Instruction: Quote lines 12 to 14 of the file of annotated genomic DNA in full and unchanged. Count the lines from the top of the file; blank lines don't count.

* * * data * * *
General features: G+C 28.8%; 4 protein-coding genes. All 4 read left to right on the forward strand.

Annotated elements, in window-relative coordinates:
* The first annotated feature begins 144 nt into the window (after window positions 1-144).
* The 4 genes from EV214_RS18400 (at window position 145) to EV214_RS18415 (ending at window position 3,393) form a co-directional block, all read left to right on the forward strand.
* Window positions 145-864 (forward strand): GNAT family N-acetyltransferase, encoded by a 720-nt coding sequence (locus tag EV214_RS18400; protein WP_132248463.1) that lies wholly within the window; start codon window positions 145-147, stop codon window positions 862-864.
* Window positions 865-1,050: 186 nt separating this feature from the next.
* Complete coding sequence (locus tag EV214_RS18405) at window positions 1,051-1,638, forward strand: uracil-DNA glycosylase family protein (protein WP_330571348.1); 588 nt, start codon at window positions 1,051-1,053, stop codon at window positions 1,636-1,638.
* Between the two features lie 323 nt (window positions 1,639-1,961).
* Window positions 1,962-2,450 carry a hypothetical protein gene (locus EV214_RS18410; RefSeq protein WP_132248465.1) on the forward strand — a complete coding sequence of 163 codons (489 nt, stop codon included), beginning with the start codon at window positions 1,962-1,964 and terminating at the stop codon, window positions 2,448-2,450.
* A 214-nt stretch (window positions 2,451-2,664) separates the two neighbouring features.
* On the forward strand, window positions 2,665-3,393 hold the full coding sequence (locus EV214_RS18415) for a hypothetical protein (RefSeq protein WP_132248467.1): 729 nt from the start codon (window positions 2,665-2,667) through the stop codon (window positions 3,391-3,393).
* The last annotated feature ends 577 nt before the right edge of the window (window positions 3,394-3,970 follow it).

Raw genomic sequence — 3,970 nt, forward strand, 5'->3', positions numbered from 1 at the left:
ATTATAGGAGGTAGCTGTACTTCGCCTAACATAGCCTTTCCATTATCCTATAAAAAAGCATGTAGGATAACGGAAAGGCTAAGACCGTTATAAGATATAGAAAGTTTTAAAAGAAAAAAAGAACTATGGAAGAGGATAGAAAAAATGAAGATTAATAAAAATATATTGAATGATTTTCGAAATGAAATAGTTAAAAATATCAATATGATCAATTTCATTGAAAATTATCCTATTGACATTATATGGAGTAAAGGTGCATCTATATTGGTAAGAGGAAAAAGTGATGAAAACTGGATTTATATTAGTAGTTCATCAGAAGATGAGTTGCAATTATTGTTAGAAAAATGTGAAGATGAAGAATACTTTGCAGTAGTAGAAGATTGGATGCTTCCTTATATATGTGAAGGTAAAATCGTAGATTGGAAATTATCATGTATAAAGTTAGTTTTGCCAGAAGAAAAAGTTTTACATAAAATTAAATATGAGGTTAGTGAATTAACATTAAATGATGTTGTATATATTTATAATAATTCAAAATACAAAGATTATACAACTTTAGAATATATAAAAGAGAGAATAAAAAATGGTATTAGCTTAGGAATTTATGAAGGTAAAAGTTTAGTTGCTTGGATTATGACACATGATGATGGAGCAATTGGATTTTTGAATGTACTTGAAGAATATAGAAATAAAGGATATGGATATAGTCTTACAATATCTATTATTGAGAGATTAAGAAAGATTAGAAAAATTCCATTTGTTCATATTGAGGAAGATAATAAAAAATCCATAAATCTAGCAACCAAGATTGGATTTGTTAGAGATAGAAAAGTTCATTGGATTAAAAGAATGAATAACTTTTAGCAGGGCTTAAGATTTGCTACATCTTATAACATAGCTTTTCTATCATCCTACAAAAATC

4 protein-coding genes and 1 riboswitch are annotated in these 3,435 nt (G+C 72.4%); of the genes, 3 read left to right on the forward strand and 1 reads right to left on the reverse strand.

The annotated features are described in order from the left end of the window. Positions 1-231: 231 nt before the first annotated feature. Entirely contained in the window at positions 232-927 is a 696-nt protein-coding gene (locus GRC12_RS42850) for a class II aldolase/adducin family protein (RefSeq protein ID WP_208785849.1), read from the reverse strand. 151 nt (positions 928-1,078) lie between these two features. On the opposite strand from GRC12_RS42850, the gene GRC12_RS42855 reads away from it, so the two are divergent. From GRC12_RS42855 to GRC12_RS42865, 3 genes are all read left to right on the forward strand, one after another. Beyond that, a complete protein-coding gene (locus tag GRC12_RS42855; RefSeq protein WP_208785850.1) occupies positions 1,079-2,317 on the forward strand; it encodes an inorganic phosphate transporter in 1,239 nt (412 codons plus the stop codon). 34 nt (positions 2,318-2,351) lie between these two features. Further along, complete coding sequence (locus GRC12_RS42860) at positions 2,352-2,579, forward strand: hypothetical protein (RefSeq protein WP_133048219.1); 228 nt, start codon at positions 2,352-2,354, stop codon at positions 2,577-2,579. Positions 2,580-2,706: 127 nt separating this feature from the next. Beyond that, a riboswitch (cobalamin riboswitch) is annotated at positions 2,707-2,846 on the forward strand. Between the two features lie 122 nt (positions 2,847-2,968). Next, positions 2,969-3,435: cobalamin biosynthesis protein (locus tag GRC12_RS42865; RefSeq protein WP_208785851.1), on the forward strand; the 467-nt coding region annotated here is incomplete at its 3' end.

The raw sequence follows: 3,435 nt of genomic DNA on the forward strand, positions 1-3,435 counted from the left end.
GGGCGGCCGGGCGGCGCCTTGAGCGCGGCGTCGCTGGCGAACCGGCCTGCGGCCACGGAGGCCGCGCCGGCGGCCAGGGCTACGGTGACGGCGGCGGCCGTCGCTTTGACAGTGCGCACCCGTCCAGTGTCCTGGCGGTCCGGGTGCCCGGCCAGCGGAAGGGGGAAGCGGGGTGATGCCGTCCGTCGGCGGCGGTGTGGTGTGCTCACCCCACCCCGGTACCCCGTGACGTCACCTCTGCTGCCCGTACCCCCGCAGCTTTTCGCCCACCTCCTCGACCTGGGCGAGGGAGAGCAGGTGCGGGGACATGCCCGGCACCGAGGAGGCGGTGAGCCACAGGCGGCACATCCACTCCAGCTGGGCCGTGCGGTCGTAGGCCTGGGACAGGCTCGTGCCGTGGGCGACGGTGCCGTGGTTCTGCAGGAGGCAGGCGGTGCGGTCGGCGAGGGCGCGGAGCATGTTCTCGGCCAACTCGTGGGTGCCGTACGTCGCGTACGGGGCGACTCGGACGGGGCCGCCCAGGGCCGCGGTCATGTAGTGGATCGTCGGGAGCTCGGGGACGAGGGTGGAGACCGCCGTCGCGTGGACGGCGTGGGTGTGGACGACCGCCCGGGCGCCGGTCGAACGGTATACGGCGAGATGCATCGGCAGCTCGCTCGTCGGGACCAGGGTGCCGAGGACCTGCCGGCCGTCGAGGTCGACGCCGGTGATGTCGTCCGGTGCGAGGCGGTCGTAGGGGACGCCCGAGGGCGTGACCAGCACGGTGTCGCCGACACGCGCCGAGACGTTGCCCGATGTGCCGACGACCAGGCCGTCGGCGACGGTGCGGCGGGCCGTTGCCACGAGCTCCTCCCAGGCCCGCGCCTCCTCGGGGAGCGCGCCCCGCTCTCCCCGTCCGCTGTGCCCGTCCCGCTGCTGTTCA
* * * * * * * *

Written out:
* The last annotated feature ends 577 nt before the right edge of the window (window positions 3,394-3,970 follow it).

Raw genomic sequence — 3,970 nt, forward strand, 5'->3', positions numbered from 1 at the left:
ATTATAGGAGGTAGCTGTACTTCGCCTAACATAGCCTTTCCATTATCCTATAAAAAAGCATGTAGGATAACGGAAAGGCTAAGACCGTTATAAGATATAGAAAGTTTTAAAAGAAAAAAAGAACTATGGAAGAGGATAGAAAAAATGAAGATTAATAAAAATATATTGAATGATTTTCGAAATGAAATAGTTAAAAATATCAATATGATCAATTTCATTGAAAATTATCCTATTGACATTATATGGAGTAAAGGTGCATCTATATTGGTAAGAGGAAAAAGTGATGAAAACTGGATTTATATTAGTAGTTCATCAGAAGATGAGTTGCAATTATTGTTAGAAAAATGTGAAGATGAAGAATACTTTGCAGTAGTAGAAGATTGGATGCTTCCTTATATATGTGAAGGTAAAATCGTAGATTGGAAATTATCATGTATAAAGTTAGTTTTGCCAGAAGAAAAAGTTTTACATAAAATTAAATATGAGGTTAGTGAATTAACATTAAATGATGTTGTATATATTTATAATAATTCAAAATACAAAGATTATACAACTTTAGAATATATAAAAGAGAGAATAAAAAATGGTATTAGCTTAGGAATTTATGAAGGTAAAAGTTTAGTTGCTTGGATTATGACACATGATGATGGAGCAATTGGATTTTTGAATGTACTTGAAGAATATAGAAATAAAGGATATGGATATAGTCTTACAATATCTATTATTGAGAGATTAAGAAAGATTAGAAAAATTCCATTTGTTCATATTGAGGAAGATAATAAAAAATCCATAAATCTAGCAACCAAGATTGGATTTGTTAGAGATAGAAAAGTTCATTGGATTAAAAGAATGAATAACTTTTAGCAGGGCTTAAGATTTGCTACATCTTATAACATAGCTTTTCTATCATCCTACAAAAATC